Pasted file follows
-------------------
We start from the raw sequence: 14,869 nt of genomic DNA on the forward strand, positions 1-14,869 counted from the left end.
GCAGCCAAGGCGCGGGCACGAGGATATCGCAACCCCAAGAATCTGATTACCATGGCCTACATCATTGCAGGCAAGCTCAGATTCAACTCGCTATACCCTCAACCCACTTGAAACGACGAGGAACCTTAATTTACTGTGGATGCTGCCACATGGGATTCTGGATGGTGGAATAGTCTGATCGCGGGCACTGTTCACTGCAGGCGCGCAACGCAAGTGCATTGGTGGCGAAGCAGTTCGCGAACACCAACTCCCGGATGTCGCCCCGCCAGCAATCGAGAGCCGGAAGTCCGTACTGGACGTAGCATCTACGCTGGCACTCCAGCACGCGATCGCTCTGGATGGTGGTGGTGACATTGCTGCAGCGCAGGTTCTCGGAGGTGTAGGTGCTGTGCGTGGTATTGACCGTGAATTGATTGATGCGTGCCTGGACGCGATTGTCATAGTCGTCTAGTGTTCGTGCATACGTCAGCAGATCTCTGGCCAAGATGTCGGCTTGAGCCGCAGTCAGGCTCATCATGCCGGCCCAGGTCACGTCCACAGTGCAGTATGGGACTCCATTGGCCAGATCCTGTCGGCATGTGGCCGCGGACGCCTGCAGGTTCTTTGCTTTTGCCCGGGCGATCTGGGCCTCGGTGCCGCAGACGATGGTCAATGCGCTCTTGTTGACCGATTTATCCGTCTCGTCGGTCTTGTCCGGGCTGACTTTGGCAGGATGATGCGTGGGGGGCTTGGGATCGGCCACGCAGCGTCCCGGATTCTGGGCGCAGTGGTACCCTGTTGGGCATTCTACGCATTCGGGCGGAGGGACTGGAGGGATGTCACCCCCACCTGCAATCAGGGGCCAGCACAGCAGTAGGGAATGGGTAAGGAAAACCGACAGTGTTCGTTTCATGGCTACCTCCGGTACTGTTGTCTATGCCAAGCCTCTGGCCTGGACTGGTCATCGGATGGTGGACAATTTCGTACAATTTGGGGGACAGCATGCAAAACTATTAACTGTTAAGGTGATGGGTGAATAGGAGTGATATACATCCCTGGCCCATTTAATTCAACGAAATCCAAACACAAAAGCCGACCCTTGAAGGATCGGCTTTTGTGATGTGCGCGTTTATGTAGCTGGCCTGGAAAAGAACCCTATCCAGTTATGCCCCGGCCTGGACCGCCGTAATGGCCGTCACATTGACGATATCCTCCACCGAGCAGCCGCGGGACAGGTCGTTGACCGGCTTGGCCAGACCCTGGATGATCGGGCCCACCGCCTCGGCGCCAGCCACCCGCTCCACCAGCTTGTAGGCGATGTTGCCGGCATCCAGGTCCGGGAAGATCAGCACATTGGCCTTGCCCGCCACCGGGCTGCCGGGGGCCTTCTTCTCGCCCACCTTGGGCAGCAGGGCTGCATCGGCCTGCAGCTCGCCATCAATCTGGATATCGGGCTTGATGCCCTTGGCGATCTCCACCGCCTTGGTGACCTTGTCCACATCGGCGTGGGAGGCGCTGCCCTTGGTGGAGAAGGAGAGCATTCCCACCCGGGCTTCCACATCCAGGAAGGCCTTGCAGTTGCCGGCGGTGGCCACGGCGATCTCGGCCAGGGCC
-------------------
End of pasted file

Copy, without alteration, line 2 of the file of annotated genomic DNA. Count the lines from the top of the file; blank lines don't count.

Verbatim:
GCAGCCAAGGCGCGGGCACGAGGATATCGCAACCCCAAGAATCTGATTACCATGGCCTACATCATTGCAGGCAAGCTCAGATTCAACTCGCTATACCCTCAACCCACTTGAAACGACGAGGAACCTTAATTTACTGTGGATGCTGCCACATGGGATTCTGGATGGTGGAATAGTCTGATCGCGGGCACTGTTCACTGCAGGCGCGCAACGCAAGTGCATTGGTGGCGAAGCAGTTCGCGAACACCAACTCCCGGATGTCGCCCCGCCAGCAATCGAGAGCCGGAAGTCCGTACTGGACGTAGCATCTACGCTGGCACTCCAGCACGCGATCGCTCTGGATGGTGGTGGTGACATTGCTGCAGCGCAGGTTCTCGGAGGTGTAGGTGCTGTGCGTGGTATTGACCGTGAATTGATTGATGCGTGCCTGGACGCGATTGTCATAGTCGTCTAGTGTTCGTGCATACGTCAGCAGATCTCTGGCCAAGATGTCGGCTTGAGCCGCAGTCAGGCTCATCATGCCGGCCCAGGTCACGTCCACAGTGCAGTATGGGACTCCATTGGCCAGATCCTGTCGGCATGTGGCCGCGGACGCCTGCAGGTTCTTTGCTTTTGCCCGGGCGATCTGGGCCTCGGTGCCGCAGACGATGGTCAATGCGCTCTTGTTGACCGATTTATCCGTCTCGTCGGTCTTGTCCGGGCTGACTTTGGCAGGATGATGCGTGGGGGGCTTGGGATCGGCCACGCAGCGTCCCGGATTCTGGGCGCAGTGGTACCCTGTTGGGCATTCTACGCATTCGGGCGGAGGGACTGGAGGGATGTCACCCCCACCTGCAATCAGGGGCCAGCACAGCAGTAGGGAATGGGTAAGGAAAACCGACAGTGTTCGTTTCATGGCTACCTCCGGTACTGTTGTCTATGCCAAGCCTCTGGCCTGGACTGGTCATCGGATGGTGGACAATTTCGTACAATTTGGGGGACAGCATGCAAAACTATTAACTGTTAAGGTGATGGGTGAATAGGAGTGATATACATCCCTGGCCCATTTAATTCAACGAAATCCAAACACAAAAGCCGACCCTTGAAGGATCGGCTTTTGTGATGTGCGCGTTTATGTAGCTGGCCTGGAAAAGAACCCTATCCAGTTATGCCCCGGCCTGGACCGCCGTAATGGCCGTCACATTGACGATATCCTCCACCGAGCAGCCGCGGGACAGGTCGTTGACCGGCTTGGCCAGACCCTGGATGATCGGGCCCACCGCCTCGGCGCCAGCCACCCGCTCCACCAGCTTGTAGGCGATGTTGCCGGCATCCAGGTCCGGGAAGATCAGCACATTGGCCTTGCCCGCCACCGGGCTGCCGGGGGCCTTCTTCTCGCCCACCTTGGGCAGCAGGGCTGCATCGGCCTGCAGCTCGCCATCAATCTGGATATCGGGCTTGATGCCCTTGGCGATCTCCACCGCCTTGGTGACCTTGTCCACATCGGCGTGGGAGGCGCTGCCCTTGGTGGAGAAGGAGAGCATTCCCACCCGGGCTTCCACATCCAGGAAGGCCTTGCAGTTGCCGGCGGTGGCCACGGCGATCTCGGCCAGGGCC